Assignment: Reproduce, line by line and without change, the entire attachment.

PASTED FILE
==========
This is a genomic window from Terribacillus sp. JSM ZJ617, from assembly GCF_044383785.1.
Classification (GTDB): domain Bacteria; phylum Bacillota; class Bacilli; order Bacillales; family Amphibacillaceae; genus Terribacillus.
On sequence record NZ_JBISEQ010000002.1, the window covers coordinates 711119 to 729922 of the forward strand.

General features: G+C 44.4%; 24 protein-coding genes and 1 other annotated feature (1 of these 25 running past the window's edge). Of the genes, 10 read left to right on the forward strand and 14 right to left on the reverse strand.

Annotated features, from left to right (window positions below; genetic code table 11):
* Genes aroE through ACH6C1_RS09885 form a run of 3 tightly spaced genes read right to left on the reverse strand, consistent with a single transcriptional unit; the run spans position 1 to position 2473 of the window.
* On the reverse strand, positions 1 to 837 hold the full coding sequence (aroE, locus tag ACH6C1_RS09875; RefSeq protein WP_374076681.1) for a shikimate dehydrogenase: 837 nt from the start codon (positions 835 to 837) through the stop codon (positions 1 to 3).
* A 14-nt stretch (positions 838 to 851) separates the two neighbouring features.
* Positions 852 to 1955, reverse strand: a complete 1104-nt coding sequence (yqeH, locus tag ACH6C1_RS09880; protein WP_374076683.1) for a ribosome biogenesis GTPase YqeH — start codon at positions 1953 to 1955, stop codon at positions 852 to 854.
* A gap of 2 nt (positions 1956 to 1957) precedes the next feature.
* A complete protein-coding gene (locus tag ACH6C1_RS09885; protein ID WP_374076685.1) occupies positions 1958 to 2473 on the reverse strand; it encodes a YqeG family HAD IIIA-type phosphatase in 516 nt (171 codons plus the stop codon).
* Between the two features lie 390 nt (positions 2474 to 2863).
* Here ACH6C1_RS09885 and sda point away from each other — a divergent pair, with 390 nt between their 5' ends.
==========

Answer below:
This is a genomic window from Terribacillus sp. JSM ZJ617, from assembly GCF_044383785.1.
Classification (GTDB): domain Bacteria; phylum Bacillota; class Bacilli; order Bacillales; family Amphibacillaceae; genus Terribacillus.
On sequence record NZ_JBISEQ010000002.1, the window covers coordinates 711119 to 729922 of the forward strand.

General features: G+C 44.4%; 24 protein-coding genes and 1 other annotated feature (1 of these 25 running past the window's edge). Of the genes, 10 read left to right on the forward strand and 14 right to left on the reverse strand.

Annotated features, from left to right (window positions below; genetic code table 11):
* Genes aroE through ACH6C1_RS09885 form a run of 3 tightly spaced genes read right to left on the reverse strand, consistent with a single transcriptional unit; the run spans position 1 to position 2473 of the window.
* On the reverse strand, positions 1 to 837 hold the full coding sequence (aroE, locus tag ACH6C1_RS09875; RefSeq protein WP_374076681.1) for a shikimate dehydrogenase: 837 nt from the start codon (positions 835 to 837) through the stop codon (positions 1 to 3).
* A 14-nt stretch (positions 838 to 851) separates the two neighbouring features.
* Positions 852 to 1955, reverse strand: a complete 1104-nt coding sequence (yqeH, locus tag ACH6C1_RS09880; protein WP_374076683.1) for a ribosome biogenesis GTPase YqeH — start codon at positions 1953 to 1955, stop codon at positions 852 to 854.
* A gap of 2 nt (positions 1956 to 1957) precedes the next feature.
* A complete protein-coding gene (locus tag ACH6C1_RS09885; protein ID WP_374076685.1) occupies positions 1958 to 2473 on the reverse strand; it encodes a YqeG family HAD IIIA-type phosphatase in 516 nt (171 codons plus the stop codon).
* Between the two features lie 390 nt (positions 2474 to 2863).
* Here ACH6C1_RS09885 and sda point away from each other — a divergent pair, with 390 nt between their 5' ends.